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I know I can define properties on functions, which can then be accessed from within the function. Right now, the only syntax I can work out involves two statements. Is there a more concise way to express the following:

function myFunc() {
    // do some work
}
myFunc.myProp = 0;

I'm not looking for a solution that is fewer characters -- this isn't code golf. I'm asking something more along the lines of "are there different patterns of function declaration that have this other desirable merit?" This is almost about ways to use closures (because I suspect the answer lies there).

Thanks!

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Do you really want a function with a property, or a plain object? I'd use an object literal: var obj = {myprop: 0}. –  bfavaretto Apr 2 '13 at 0:39

3 Answers 3

up vote 2 down vote accepted

Especially if you want to access properties of the function from inside the function itself, you're better off doing this:

var theFunction = function() {
  function theRealFunction() {
    // the code
    if (theRealFunction.something == "not whatever")
      // do something
    // more code
  }

  theRealFunction.something = "whatever";
  return theRealFunction;
}();

What that does is wrap your function declaration up in an anonymous function. The problem with accessing function properties via the function name is that it must do that by finding the function's name in the surrounding scope. That's kind-of icky, but at least this way it involves a scope that's essentially private. It'll work whether or not the resulting function (returned as the return value of the anonymous function) is assigned to a different variable, passed to a function as a handler function, etc.

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Yes, I know about arguments.callee, but it's evil and not allowed in strict mode. –  Pointy Apr 2 '13 at 0:56
    
I don't get the "evilness" of arguments.callee. Many languages provide access to the function that created the current execution context, why is it evil in javascript? The only issues I've seen noted is that it prevents certain optimisations, so while it might be detrimental to performance, it's hardly evil –  RobG Apr 2 '13 at 3:56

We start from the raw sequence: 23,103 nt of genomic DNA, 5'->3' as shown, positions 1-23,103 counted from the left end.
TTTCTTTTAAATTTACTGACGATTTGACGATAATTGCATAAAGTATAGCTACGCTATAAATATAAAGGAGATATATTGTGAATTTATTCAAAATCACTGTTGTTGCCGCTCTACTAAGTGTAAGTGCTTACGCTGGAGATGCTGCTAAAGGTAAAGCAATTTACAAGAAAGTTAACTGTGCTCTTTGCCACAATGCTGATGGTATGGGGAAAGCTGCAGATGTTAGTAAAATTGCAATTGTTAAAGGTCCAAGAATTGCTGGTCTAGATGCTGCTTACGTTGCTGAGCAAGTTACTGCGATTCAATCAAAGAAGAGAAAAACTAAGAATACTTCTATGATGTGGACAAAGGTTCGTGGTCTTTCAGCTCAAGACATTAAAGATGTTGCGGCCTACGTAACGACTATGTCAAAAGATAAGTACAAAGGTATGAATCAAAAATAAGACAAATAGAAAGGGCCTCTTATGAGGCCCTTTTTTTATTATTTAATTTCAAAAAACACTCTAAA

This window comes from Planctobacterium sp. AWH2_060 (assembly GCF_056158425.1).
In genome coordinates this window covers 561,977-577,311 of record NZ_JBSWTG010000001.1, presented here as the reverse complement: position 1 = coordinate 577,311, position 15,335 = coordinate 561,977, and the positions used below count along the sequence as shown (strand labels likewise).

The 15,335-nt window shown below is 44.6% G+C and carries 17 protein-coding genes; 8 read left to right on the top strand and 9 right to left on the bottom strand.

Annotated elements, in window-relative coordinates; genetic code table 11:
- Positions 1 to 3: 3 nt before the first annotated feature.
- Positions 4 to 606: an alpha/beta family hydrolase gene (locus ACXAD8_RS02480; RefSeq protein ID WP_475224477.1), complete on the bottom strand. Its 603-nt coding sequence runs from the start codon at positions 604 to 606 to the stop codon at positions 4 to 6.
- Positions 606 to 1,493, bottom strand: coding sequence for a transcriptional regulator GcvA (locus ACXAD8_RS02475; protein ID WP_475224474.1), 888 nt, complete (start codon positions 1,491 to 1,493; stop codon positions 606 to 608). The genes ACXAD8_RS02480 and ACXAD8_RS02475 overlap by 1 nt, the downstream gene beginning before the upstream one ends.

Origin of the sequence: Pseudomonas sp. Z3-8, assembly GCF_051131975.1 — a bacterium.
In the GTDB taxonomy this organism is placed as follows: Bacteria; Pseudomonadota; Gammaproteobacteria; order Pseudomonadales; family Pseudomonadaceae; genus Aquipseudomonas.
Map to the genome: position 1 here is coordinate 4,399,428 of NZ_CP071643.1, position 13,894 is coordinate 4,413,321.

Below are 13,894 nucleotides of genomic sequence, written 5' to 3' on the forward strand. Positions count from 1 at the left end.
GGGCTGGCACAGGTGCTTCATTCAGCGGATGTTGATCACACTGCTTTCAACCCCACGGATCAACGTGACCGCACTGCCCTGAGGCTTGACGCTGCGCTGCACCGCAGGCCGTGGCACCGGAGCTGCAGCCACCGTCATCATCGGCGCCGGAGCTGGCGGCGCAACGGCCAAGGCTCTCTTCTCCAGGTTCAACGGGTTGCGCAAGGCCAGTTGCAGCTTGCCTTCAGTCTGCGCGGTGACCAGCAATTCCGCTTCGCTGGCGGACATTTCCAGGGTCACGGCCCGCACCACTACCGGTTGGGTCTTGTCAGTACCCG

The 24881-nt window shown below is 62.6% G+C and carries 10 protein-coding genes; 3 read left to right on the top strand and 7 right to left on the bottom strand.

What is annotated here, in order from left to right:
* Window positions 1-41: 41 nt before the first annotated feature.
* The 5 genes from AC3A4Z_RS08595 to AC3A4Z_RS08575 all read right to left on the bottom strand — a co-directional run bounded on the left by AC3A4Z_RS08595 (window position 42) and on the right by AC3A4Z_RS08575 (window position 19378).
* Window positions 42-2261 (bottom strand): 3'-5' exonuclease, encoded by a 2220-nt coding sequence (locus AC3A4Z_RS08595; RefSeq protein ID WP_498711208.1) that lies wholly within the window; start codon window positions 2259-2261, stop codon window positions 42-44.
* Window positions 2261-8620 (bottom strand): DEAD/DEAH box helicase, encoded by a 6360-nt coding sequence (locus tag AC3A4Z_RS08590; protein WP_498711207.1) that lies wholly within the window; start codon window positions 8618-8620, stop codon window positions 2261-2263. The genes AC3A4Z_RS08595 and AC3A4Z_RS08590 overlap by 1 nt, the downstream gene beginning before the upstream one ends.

@RobG It causes a lot of problems with optimization, apparently, and in "strict" mode it's disallowed. In the future, the feature will be removed from the language. I'm not well-schooled on the theory but I've heard none other than Brendan Eich himself speak on the degree to which it was a mistake. –  Pointy Apr 2 '13 at 4:44
    
Sadly, it looks like the answer to my question is "no." That said, this pattern comes closest to what I'm looking for. Thank you. –  Tom Apr 2 '13 at 17:49

This really, really all depends. If you're looking for private variables, then you can easily return a function from the function -- an inner-function will contain access to its parent's scope.

var outer_function = (function () {
    var private_var = "secret",
        public_var  = "public",

        inner_function = function () {
            return private_var;
        };

    inner_function.public_var = public_var;
    return inner_function;
}());

outer_function now equals inner_function, with the benefit of having access to the enclosed data. Any properties attached to the inner (in the way you did) will now be accessible as public properties of outer.

To this end, you can return, say, a constructor for a class, with public-static properties, with the enclosed vars acting as private-static properties, shared between every instance of the "class" you build.

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we think alike :-) Your points are good, but exposing properties for configuration etc. on the function itself is sometimes useful. It's possible to do both of course. –  Pointy Apr 2 '13 at 0:57
    
@Pointy I did, actually inner_function.public_var = public_var;. When returned to the outer scope, you can now call outer_function.public_var; and it will be equal to the value of the enclosed public_var, if it is a scalar, or will be a "pointer reference" to the enclosed public_var, if it's an object/function/array... ...at least until somebody modifies the value of the publicly-exposed members, of course. –  Norguard Apr 2 '13 at 19:49
    
Ah ok, yes I see that. I don't know how I managed to miss that! –  Pointy Apr 2 '13 at 20:34

Not exactly the answer to your question, but if you ever want to read up some different design patterns that can be used when defining a javascript function, this is one of the best articles I've ever read on the topic:

http://www.klauskomenda.com/code/javascript-programming-patterns/

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2  
There is only one way to declare a function, which is by a function declaration. There are a couple of ways of initialising a function though using a function expression and assignment. –  RobG Apr 2 '13 at 3:15
    
yea.. I worded that badly didn't I, I've updated to reflect your comment @RobG –  2potatocakes Apr 2 '13 at 3:47
    
@RobG -- I think your comment here is worth a separate answer. +1 anyway. Thanks! –  Tom Apr 2 '13 at 17:51

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